It looks like you're using Internet Explorer 11 or older. This website works best with modern browsers such as the latest versions of Chrome, Firefox, Safari, and Edge. If you continue with this browser, you may see unexpected results.
If you have difficulty sleeping and these suggestions don't make any difference, then you should think about contacting a medical professional
The purpose of sleep is not fully understood, but it is essential for physical and mental health and wellbeing. While we are asleep, our bodies perform essential maintenance and repair. A regular sleep cycle brings with it many physical and psychological benefits including:
Boosting your immune system
Better exercise performance
A healthier heart
Reduced stress levels
A regular good night's sleep may also help you lose weight; there's evidence that people who don't sleep well, have a larger appetite and eat more tend to weigh more than people who do sleep well. Disruption of the sleep cycle is thought to affect regulation of hormones that control appetite.
Most people need 7-9 hours' sleep per night and it's important that you make time for this just like you make time for other activities. To get a handle on how much you're sleeping, think about keeping a sleep diary, where you keep track of your sleep patterns and habits.
It's not possible to never sleep; even if you keep going without sleep for a long time, you will eventually fall asleep. However, there may be some things that prevent you from falling asleep as easily as you could or should:
stress, anxiety or worry - these can keep the body and brain alert
surroundings - for example, your bedroom might not too bright or noisy
food and drink - how and what you eat and drink in the evening can disrupt your ability to fall asleep
exercise - not enough exercise, or exercising at the wrong time can keep you alert in the evening
medication - some medicines can keep you alert and awake; perhaps check with your doctor if you think the medicine you take is keeping you awake
Quality and Quantity
It's not sufficient to get 7-9 hours of sleep per night, if the sleep that you get is not good quality. Good quality sleep is where you:
Fall asleep in 30 minutes or less
Sleep through the night or waking up only once
Fall back asleep less than 20 minutes after waking up
Poor sleep quality has the same effects as lack of sleep; you might be forcing yourself out of bed the following morning, struggling to stay awake and having trouble staying focused. You may also be more irritable and feel a little depressed.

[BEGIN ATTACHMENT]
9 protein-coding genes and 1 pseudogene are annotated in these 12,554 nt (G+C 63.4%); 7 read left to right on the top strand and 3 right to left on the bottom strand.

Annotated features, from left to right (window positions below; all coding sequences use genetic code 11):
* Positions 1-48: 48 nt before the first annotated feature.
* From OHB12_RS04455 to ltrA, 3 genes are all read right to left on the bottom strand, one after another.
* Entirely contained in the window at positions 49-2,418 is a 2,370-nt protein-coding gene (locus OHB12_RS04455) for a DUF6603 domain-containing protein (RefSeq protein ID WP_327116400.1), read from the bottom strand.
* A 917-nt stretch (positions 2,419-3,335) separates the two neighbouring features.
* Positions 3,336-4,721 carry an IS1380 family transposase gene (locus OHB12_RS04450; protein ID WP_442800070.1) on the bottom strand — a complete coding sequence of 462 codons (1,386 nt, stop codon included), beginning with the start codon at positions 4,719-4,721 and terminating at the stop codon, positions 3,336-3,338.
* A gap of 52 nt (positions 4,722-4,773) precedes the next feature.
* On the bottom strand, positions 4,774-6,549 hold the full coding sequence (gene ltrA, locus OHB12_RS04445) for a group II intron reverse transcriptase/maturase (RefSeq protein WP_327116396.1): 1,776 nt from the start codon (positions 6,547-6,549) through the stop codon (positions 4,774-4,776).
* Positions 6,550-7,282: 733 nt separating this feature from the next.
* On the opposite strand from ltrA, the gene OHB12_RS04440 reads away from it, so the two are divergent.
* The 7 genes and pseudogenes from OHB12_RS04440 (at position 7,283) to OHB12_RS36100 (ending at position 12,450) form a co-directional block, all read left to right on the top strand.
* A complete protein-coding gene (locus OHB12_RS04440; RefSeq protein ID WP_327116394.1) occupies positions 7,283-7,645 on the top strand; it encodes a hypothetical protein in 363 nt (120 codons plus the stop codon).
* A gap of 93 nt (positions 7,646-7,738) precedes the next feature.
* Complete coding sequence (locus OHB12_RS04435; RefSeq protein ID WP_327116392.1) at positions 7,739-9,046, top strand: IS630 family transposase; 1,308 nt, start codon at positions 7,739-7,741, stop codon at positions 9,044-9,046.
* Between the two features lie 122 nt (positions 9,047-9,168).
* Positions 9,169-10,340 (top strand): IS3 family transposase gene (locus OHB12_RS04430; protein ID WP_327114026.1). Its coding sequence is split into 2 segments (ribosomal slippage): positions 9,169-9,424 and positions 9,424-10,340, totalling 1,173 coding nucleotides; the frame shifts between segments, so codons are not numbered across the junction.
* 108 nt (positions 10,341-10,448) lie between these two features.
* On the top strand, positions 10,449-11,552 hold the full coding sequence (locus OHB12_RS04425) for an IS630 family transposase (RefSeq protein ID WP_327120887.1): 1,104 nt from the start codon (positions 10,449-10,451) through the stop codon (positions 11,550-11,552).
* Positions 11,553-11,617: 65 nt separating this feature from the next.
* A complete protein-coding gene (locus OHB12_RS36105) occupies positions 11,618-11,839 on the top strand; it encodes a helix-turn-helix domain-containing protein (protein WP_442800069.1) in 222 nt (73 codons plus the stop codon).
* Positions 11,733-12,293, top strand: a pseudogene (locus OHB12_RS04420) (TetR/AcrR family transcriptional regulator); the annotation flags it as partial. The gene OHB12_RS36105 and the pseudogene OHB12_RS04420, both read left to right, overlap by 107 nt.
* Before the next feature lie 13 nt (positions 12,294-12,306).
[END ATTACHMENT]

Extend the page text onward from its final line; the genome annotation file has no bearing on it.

Sleep hygiene is the name given to good practice and habits that will maximise your sleep quality. Sleep hygiene isn't rocket science; there are a lot of simple things you can try to help improve the quality of your sleep. Some relate to your evening habits and activities, while some relate to where you sleep. Follow these suggestions for a couple of weeks and see if they make a difference. It takes a little time for your body to adjust and adopt a regular sleeping pattern
Habits and Activities
Try to get into routine before going to bed, and think about going to bed around the same time every night
Set your alarm for the same time every day. If you wake up before the alarm sounds, just lie in bed and relax until the alarm does go off. Going to bed and getting up at the same time every day will help your body develop a good wake/sleep cycle.
Try to wind down and relax for a couple of hours before bedtime - no running around; instead, do something you find relaxing (e.g., knitting, reading or listening to music)
No caffeine from 4-6 hours before bedtime. If you do want to have a hot drink before bed, try a herbal tea (e.g. camomile, valerian or lemon balm), hot milk, or perhaps Horlicks or Ovaltine
Avoid exercise too close to bedtime. Exercise can increase alertness, which won't help you sleep. Exercise during the day is a good idea though!
Avoid heavy meals before bedtime. The digestion process can cause discomfort and disturb the sleep cycle
No alcohol three hours before going to bed. Alcohol is a stimulant that will increase the number of times you awaken in the middle of the night, reducing your sleep quality
If you are a smoker, try to cut down the number of cigarettes you have in the evening; like alcohol and caffeine, nicotine is a stimulant.
Don't watch TV or use a computer/tablet/smartphone before going to bed. The light from these devices can interfere with production of melatonin, a hormone made by your body that helps promote sleep.
Some experts think that you shouldn't nap during the day, as this makes you less tired at night
The Sleep Environment
Make sure your bedroom is cool, not cold. It's easier to fall asleep easier when the temperature is cooler, not warmer.
Make sure your bedroom is as quiet as it can be. If you need to, wear earplugs
Make sure your bedroom is as dark as it can be. Think about getting blackout curtains if too much light comes in from outside
Make sure your bed is comfortable. How old is your mattress? Some groups think you should replace your mattress every 7-10 years, but it really depends upon how much wear and tear it's subject to. Some mattresses, like memory foam and latex, can last an average of 15 years.
Try not to watch TV, read, use your phone or work(!) in bed. Your brain should associate your bed with sleep, not with activities that require you to be alert
Similarly, if you can't get to sleep when you go to bed or wake up in the middle of the night, get out of bed and go and do something relaxing for a wee while until you feel tired. Don't lie in bed thinking - it'll just keep you awake.